Summer Boppin’

Hello sizzling Swedish summer sailing scientists,

Summer sailing and science reading on Lake Ekoln, Uppsala, Sweden.

What a fantastic summer it has been here in Sweden. Lots of blue skyed, sun filled weeks with temperatures up in the high 20s and even the low 30s for a few days too. Wow, it’s great to be alive on Planet Earth in the early 21st century 🙂


 Note Here is some whacky Australian music to get you into the mood. PUBLIC HEALTH WARNING: Listen to it once and it will be bopping around your brain for days!  

MUSIC: Pat Wilson (1983) She’s A Bop Girl  [look out for 15 y.o. Nicole Kidman in the green bridesmaid dress, filmed on Sydney’s Coogee beach] Note

Well … what else has been happening this summer?

Well … British author Matt Ridley, one of the best popular science writers today, has published his new book The Rational Optimist. It shows, with copious references, how our world is getting better and better despite continual catastrophic predictions by The Media.  

 The Rational Optimist: How Prosperity Evolves

This book was immmediately attacked by 5 authors in a large article in the weekly British popular science magazine New Scientist. To which Matt Ridley responded with this devestating critique of their article. Many book reviews from around the world have praised the Rational Optimist too. Good! 🙂

This is similar to the 12 paged Scientific American magazine attack, in 2002, on the Danish statistician Björn Lomborg’s optimistic book The Skeptical Environmentalist. Lomborg was only permitted a half page reply but was later vindicated by an independent Danish investigation which investigated his attacker’s claims. 

Matt Ridley has also put out a number of Rational Optimist videos such as:

Optimism for the Planet – Matt Ridley

Matt has also been praised for his recent TED presentaion in Oxford this summer.

TED Talks 2010 “When Ideas have Sex” – Matt Ridley

I have just read this book and can thoroughly recommend it as a great antidote to depressing nightly news stories. It seems to be in the beginning of a rational and optimistic book trend that may start reversing many recent surveys showing that Westerners are profoundly ignorant about the true state of our world.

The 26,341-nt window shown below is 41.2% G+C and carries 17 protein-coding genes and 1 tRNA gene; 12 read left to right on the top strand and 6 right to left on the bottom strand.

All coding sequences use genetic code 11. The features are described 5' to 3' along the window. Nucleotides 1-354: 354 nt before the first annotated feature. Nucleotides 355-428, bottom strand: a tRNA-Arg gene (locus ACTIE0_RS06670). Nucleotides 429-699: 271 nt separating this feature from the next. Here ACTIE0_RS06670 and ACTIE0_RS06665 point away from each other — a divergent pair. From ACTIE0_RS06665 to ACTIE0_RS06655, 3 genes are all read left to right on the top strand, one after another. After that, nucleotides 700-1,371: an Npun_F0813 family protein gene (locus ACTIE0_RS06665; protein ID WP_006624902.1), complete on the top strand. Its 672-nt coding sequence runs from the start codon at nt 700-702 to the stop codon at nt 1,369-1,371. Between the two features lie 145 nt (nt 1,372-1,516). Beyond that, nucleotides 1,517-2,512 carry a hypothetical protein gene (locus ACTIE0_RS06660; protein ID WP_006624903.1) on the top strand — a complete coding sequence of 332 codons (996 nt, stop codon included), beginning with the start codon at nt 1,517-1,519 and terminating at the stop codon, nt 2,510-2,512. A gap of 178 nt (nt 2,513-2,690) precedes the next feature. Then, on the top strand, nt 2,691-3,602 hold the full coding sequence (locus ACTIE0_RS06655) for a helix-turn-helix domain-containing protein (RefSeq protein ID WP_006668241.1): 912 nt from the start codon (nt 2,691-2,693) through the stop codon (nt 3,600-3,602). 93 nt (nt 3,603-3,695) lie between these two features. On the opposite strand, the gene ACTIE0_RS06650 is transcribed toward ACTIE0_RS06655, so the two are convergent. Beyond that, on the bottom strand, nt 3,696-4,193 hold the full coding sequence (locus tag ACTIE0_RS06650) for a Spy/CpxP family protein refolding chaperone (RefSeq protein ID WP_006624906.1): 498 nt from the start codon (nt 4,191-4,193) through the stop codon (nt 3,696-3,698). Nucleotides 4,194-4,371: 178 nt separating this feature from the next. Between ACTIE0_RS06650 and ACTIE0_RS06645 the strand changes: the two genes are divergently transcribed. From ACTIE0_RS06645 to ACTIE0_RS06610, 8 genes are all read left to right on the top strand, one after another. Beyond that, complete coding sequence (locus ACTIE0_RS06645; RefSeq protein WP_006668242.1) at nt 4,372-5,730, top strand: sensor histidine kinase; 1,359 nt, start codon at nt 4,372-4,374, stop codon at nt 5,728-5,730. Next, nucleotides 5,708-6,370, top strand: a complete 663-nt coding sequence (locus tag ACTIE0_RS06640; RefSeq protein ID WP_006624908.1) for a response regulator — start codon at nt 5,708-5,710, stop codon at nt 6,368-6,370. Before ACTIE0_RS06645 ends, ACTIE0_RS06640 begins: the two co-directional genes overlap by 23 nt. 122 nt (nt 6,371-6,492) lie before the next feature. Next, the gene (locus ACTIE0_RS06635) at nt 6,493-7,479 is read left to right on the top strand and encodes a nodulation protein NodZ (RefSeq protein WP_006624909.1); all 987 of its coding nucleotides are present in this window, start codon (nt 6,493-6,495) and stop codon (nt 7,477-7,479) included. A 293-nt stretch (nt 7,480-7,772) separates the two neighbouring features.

Also during this summer we have had magnificent displays of Noctilucent Clouds.

Here are some over Uppsala, just north of Stockholm, on a hot midsummer’s night. WOW!

Noctilucent clouds over Uppsala, Sweden at 1am 5 July 2010, looking North.

Noctilucent clouds over Uppsala, Sweden at 1am 5 July 2010, looking East.

Here is a view of these intriguing Noctilucent Clouds, taken from the Space Shuttle as it orbited the Earth. 

see caption

And here is a way to understand why we can genarally only see them around midsummer, on cloudless nights, about 60N and around midnight.

I hope you had a great summer too. 🙂

This entry was posted in Astronomy, Education, Music, Optimism. Bookmark the permalink.

2 Responses to Summer Boppin’

  1. blackwatertown says:

    Great post. Thanks for sending me to Matt Ridley’s writing and video.
    But shouldn’t you be admiring the seascape (and not crashing) instead of reading a book?
    Perhaps it’s the Bop Girl going to your head. Not everything from the ’80s was good.

  2. Ridley’s key theme is the salience of trade — commerce — exchange — in propelling progress. The great point (which too many fail to grasp) is that trade makes both sides better off. Ridley draws an analogy to the biological exchange of information, i.e., sex, which propels evolution. Trade, he writes, is akin to ideas having sex with each other.

    Ridley’s book celebrates the human achievement. To lament modernity, to deny that we’ve progressed, even to condemn what we’ve done, while romanticizing a supposedly halcyon past, is pitiably foolish. Ridley does a great job showing just what progress has achieved in quality of life for the average human. He and I share a profound reverence for the titanic human exertions standing behind this.
    Reading his book on an airplane — a half-day transcontinental trip that for our forebears was arduous, miserable, dangerous, and took months — made me marvel anew at the vast web of contributions by untold thousands of people across the globe and across centuries that made this possible. The same is true of even our simplest modern conveniences, to which most of us give scarcely a thought.
I have been following the reviews and blog commentaries on Ridley’s book. Most have been quite positive. The nastiest was by George Monbiot in Britain’s left-wing Guardian newspaper. One can of course quibble with details of Ridley’s analysis. But to dismiss his basic story, to actually condemn it as villainy, takes a really diseased cynicism, and blinding oneself to what is, well, blindingly obvious. It’s painful to observe. And it’s harmful, standing in the way of a better world (especially for the downtrodden, about whose plight such pundits constantly whine).

 Monbiot et al are intolerant guardians of a narrow orthodoxy. They portray Ridley’s book as fanatically pro-capitalist and anti-government. It is not, and only a fanatic would see it so. Their critiques reveal more about the critics than about the book.

    Bravo to Ridley for his breath of fresh air and clear thinking. That his message is widely labeled “radical” is ironic — the reaction really should be, “Duh! Tell us something we don’t know.” Yet Ridley is indeed telling us something that, sadly, most people don’t know.

    My own book, The Case for Rational Optimism (Transaction, Rutgers University, 2009), does make many points and arguments similar to Ridley’s, but is far broader in scope, covering not only such topics as the economy, war and peace, technology, democracy, etc., but also the evolutionary background and the philosophical and psychological issues involved with optimism versus pessimism. See

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